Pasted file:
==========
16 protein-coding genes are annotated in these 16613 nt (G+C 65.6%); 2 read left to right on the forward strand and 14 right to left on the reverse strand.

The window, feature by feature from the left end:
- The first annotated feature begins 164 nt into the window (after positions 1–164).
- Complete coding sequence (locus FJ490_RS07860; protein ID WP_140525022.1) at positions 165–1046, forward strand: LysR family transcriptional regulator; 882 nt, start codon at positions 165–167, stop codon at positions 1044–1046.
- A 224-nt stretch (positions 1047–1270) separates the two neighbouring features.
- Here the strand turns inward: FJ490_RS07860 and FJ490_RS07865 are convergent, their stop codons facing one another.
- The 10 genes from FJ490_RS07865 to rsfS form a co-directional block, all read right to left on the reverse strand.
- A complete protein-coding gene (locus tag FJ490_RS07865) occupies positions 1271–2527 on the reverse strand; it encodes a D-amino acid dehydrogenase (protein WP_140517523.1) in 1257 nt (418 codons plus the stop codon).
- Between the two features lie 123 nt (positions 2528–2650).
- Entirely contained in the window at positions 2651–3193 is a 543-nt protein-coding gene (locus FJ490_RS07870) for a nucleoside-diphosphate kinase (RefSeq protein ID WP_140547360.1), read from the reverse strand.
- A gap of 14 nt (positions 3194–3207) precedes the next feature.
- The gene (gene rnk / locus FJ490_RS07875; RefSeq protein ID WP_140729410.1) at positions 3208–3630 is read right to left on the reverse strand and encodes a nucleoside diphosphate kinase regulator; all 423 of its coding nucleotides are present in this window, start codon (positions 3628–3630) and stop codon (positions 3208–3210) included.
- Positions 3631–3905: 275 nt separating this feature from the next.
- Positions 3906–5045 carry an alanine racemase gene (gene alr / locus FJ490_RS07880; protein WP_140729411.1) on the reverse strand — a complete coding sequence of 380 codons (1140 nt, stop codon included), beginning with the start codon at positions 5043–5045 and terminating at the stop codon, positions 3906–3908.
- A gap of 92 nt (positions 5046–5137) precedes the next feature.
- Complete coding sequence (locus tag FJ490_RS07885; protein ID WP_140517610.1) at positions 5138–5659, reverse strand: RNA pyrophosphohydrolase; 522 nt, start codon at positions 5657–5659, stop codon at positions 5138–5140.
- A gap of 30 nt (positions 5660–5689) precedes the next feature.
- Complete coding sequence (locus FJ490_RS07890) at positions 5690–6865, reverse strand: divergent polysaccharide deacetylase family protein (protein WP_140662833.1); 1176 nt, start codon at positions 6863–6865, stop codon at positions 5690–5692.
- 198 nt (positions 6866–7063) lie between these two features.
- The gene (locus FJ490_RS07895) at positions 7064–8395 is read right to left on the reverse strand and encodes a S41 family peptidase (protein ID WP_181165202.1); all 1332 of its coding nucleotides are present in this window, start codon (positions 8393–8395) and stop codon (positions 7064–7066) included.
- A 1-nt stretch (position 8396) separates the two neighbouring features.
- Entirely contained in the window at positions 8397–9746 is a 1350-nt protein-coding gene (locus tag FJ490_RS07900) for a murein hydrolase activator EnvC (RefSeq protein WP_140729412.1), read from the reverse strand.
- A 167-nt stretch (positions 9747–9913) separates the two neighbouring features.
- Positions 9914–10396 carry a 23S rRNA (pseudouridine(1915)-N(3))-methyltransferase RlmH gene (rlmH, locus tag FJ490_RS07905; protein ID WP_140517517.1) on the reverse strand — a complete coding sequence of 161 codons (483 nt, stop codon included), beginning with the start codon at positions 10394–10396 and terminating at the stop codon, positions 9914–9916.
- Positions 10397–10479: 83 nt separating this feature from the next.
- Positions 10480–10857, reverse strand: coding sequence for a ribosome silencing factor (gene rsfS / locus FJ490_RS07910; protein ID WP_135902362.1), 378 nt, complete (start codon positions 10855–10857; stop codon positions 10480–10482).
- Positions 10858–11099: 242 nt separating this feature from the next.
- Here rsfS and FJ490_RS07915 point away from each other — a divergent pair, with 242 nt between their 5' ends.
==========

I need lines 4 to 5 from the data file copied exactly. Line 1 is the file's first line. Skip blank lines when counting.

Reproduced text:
- Complete coding sequence (locus FJ490_RS07860; protein ID WP_140525022.1) at positions 165–1046, forward strand: LysR family transcriptional regulator; 882 nt, start codon at positions 165–167, stop codon at positions 1044–1046.
- A 224-nt stretch (positions 1047–1270) separates the two neighbouring features.